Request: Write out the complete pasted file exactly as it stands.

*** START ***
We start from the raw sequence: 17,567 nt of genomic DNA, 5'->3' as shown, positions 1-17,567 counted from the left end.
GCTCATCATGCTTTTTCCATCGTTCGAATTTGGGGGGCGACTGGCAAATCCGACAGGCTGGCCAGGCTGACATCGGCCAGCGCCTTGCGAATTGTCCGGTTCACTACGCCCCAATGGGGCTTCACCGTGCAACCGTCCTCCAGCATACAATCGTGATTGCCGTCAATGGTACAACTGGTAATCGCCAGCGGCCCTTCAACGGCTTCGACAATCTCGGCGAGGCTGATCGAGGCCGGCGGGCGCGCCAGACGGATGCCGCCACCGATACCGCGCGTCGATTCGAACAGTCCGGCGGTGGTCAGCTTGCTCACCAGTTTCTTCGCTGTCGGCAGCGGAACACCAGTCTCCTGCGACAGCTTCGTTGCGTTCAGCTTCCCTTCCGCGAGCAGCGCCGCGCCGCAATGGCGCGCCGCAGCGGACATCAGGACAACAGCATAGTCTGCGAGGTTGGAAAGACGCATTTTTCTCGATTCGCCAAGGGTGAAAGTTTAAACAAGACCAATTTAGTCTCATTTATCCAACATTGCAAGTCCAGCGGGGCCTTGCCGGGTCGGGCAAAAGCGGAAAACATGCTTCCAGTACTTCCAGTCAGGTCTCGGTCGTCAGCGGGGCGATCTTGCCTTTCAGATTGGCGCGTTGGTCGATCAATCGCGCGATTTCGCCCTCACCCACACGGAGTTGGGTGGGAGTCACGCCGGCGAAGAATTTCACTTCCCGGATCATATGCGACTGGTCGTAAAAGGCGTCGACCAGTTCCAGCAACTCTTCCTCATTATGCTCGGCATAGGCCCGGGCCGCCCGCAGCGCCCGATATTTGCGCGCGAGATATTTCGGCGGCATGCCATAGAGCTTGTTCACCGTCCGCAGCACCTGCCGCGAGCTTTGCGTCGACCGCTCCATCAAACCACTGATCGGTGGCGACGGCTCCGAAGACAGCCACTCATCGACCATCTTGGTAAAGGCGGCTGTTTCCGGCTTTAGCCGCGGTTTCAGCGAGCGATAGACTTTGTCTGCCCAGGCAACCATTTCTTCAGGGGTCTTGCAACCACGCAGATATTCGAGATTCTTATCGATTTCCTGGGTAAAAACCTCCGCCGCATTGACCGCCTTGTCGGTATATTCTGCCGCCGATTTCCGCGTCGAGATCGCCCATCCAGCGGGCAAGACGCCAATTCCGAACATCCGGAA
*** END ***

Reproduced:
We start from the raw sequence: 17,567 nt of genomic DNA, 5'->3' as shown, positions 1-17,567 counted from the left end.
GCTCATCATGCTTTTTCCATCGTTCGAATTTGGGGGGCGACTGGCAAATCCGACAGGCTGGCCAGGCTGACATCGGCCAGCGCCTTGCGAATTGTCCGGTTCACTACGCCCCAATGGGGCTTCACCGTGCAACCGTCCTCCAGCATACAATCGTGATTGCCGTCAATGGTACAACTGGTAATCGCCAGCGGCCCTTCAACGGCTTCGACAATCTCGGCGAGGCTGATCGAGGCCGGCGGGCGCGCCAGACGGATGCCGCCACCGATACCGCGCGTCGATTCGAACAGTCCGGCGGTGGTCAGCTTGCTCACCAGTTTCTTCGCTGTCGGCAGCGGAACACCAGTCTCCTGCGACAGCTTCGTTGCGTTCAGCTTCCCTTCCGCGAGCAGCGCCGCGCCGCAATGGCGCGCCGCAGCGGACATCAGGACAACAGCATAGTCTGCGAGGTTGGAAAGACGCATTTTTCTCGATTCGCCAAGGGTGAAAGTTTAAACAAGACCAATTTAGTCTCATTTATCCAACATTGCAAGTCCAGCGGGGCCTTGCCGGGTCGGGCAAAAGCGGAAAACATGCTTCCAGTACTTCCAGTCAGGTCTCGGTCGTCAGCGGGGCGATCTTGCCTTTCAGATTGGCGCGTTGGTCGATCAATCGCGCGATTTCGCCCTCACCCACACGGAGTTGGGTGGGAGTCACGCCGGCGAAGAATTTCACTTCCCGGATCATATGCGACTGGTCGTAAAAGGCGTCGACCAGTTCCAGCAACTCTTCCTCATTATGCTCGGCATAGGCCCGGGCCGCCCGCAGCGCCCGATATTTGCGCGCGAGATATTTCGGCGGCATGCCATAGAGCTTGTTCACCGTCCGCAGCACCTGCCGCGAGCTTTGCGTCGACCGCTCCATCAAACCACTGATCGGTGGCGACGGCTCCGAAGACAGCCACTCATCGACCATCTTGGTAAAGGCGGCTGTTTCCGGCTTTAGCCGCGGTTTCAGCGAGCGATAGACTTTGTCTGCCCAGGCAACCATTTCTTCAGGGGTCTTGCAACCACGCAGATATTCGAGATTCTTATCGATTTCCTGGGTAAAAACCTCCGCCGCATTGACCGCCTTGTCGGTATATTCTGCCGCCGATTTCCGCGTCGAGATCGCCCATCCAGCGGGCAAGACGCCAATTCCGAACATCCGGAA